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by Amanda

Zinnias in a city garden

Two years ago, Gretchen and Ethan (one of our co-owners) bought a home in the city. With it came a backyard overrun with Japanese knotweed and a dilapidated barn.

In this short timeframe they’ve turned their nightmare backyard into a vibrant city garden. Despite being warned by Gretchen before I went to interview her that “not much was in bloom,” I was thoroughly impressed with the state of the gardens – especially considering that they've only been planted and growing for a year.

raised vegetable bed in city garden
The raised bed was built this spring and is bursting with herbs and tomatoes.

The back door opens out on to a lush, green lawn with pockets of gardens all around. The raised bed to the right is filled with basil, dill, cilantro and some very aggressive tomatoes. It took a lot not to grab one off the vine and pop it into my mouth (although I’m sure that would have been welcomed).

Colorful Zinnias and just-opening Dahlias neighbor the wild and delicious-looking vegetable garden.

A family of gardeners

Their three adorable daughters fought for my attention from the beginning to show me the plants they had a part in growing. “Ethan took the girls to the old American Meadows building and they got sad that the garden I planted there six years ago was going to be left,” explains Gretchen. “So we dug up a couple plants from there and brought them over here. One is a butterfly weed.”

perennials in city garden
Adia poses next to her rescued Catmint.

Adia, the oldest, chimes in. “This is one of my catmint plants. I rescued it from my dad’s old work and [we also rescued] the butterfly weed. There are actually three little catmint plants,” she says proudly.

A small green fence keeps their excited hound dog from trampling on the young perennial garden and there are an abundance of snapdragons peeking through. “What I did last year, was I filled in with a few snapdragons and they must have self-seeded because they have completely taken over,” says Gretchen.  

snapdragons in city garden
Snapdragons poke up from the fence.

A little bit of this, a little bit of that

She describes her garden as a hodge-podge of plants she’s ordered, that employees have used for various projects and Ethan has brought home, as well as end-of-the-season surprises that she’s given new life to. “I think they were doing a video on vines so about a month ago I planted a Clematis and other vines around the fence but they are still pretty small,” she points out.

stone wall in a city garden
All of the stones in this fence came from the old foundation of the house.

Gretchen says she planted a lot of varieties that attract hummingbirds. As we walk around the L-shaped garden that abuts the fence she describes each plant, weeding as she goes. “I loved the Yarrow so much that I got two more and they are all the same. Hiding in here is a tiny blueberry plant,” she says, pushing foliage aside to show me.

Battling the weeds

But Gretchen doesn’t do all the weeding herself – she has three little gardeners that help keep the garden looking sharp. During our interview, Adia pointed out a knotweed and pulled it. Gretchen says they had their excavator dig down and remove 18” of soil when they first moved in to eradicate the Japanese knotweed problem. “It mostly worked but there are still these areas where it pops up once in awhile and it’s nasty,” she adds.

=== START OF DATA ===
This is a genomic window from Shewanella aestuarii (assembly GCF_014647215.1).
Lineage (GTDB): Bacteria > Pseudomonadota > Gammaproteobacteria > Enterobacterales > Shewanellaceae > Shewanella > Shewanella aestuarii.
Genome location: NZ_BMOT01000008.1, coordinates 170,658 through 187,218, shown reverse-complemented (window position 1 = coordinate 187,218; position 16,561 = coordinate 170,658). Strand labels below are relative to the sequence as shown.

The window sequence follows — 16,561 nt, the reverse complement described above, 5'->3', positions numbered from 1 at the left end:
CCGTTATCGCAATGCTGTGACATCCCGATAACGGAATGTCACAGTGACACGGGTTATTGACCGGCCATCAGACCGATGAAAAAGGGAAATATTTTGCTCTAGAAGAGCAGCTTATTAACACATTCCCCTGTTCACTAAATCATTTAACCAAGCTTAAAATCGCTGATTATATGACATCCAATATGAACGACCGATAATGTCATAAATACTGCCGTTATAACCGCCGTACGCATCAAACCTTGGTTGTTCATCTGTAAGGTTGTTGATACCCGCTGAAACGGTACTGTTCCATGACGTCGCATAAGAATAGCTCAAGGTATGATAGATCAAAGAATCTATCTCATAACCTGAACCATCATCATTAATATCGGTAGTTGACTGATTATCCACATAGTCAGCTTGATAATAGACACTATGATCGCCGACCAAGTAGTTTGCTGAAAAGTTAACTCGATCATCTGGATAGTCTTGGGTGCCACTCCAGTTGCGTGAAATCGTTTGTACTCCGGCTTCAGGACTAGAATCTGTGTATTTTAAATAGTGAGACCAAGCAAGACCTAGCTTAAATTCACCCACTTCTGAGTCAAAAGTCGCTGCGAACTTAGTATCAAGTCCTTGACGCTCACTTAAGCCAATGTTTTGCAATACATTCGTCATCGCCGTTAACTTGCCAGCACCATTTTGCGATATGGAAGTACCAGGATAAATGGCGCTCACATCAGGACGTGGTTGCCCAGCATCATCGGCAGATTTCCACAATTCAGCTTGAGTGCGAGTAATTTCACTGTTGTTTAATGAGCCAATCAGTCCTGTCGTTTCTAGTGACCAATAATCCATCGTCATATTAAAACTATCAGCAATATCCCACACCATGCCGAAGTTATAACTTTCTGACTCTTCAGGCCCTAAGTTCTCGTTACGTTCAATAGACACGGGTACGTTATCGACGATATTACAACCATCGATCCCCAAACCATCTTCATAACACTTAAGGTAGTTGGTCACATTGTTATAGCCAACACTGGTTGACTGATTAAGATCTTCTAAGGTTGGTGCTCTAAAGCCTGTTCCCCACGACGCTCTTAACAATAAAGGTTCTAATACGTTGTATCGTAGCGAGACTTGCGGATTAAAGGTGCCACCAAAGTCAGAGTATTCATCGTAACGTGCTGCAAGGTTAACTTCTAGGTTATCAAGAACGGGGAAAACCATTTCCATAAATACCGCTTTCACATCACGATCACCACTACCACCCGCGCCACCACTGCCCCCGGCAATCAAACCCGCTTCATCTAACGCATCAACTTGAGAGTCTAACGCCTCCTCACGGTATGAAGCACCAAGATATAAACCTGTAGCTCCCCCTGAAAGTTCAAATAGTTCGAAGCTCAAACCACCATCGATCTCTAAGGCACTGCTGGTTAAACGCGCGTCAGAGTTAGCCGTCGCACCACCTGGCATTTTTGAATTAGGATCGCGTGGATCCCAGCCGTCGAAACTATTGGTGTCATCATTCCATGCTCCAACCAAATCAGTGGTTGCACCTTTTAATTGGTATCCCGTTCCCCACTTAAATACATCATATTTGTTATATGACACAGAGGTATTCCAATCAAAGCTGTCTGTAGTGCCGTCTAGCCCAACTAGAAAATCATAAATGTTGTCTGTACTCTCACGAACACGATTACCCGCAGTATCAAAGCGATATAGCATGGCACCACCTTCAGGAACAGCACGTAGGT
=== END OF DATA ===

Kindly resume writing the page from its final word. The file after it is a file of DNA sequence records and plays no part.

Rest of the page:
zinnias in a city garden
Gretchen added Zinnia seeds for late season color.

I love the city garden but Gretchen tells me she’s not quite happy with it yet. I think we’re all a little like that with our own spaces. “I stand here and I look at the garden I think things look really green,” she says. “It doesn’t look that colorful. Things are passed because I think I haven’t been that great about planting late summer stuff … that’s why I stuck the Zinnias in there.” The annuals give the garden plenty of color, especially in the late season.

Gardens are always changing and evolving

As with every garden that’s ever existed, it’s still a work in progress. Their next project involves creating a shade garden by the driveway. Because they haven’t gotten the chance to plant yet, I spy several crates brimming with tiny plants. “These all came as bare roots and I knew I wasn’t going to get them planted quickly, so they are actually just planted in garden dirt in the crate,” says Gretchen. “They were starting to grow in their plastic bags in the garage so I stuck them in here so I could keep them alive until I was ready to put them in the garden.”

city garden
These plants will eventually be added to the shade garden next to the driveway.

As we wrap up, Gretchen talks a little more about the whirlwind of a year with the garden. “Everything here is from the spring of 2015 or this year. It’s been a lot! I love gardening, I’m not great at it but I love doing it,” she says. “My biggest issue is I’m not very good about planning it out ahead of time and I feel like I’m learning as I go with that.”

butterfly bush in a city garden
The butterfly bush was pleasantly large for only being planted last spring.

Like many of us who work at American Meadows and are blessed with the problem of finding homes for plants in need, Gretchen admits there isn’t always rhyme or reason to their city garden. “I want to have a lot of different plants so I end up with one here, one there and one there, which is fine but it’s not quite as manicured,” she says. “It’s all about experimenting for me.”

Have you been rehab-ing a neglected garden on your property? Please tell us about it in the comments below!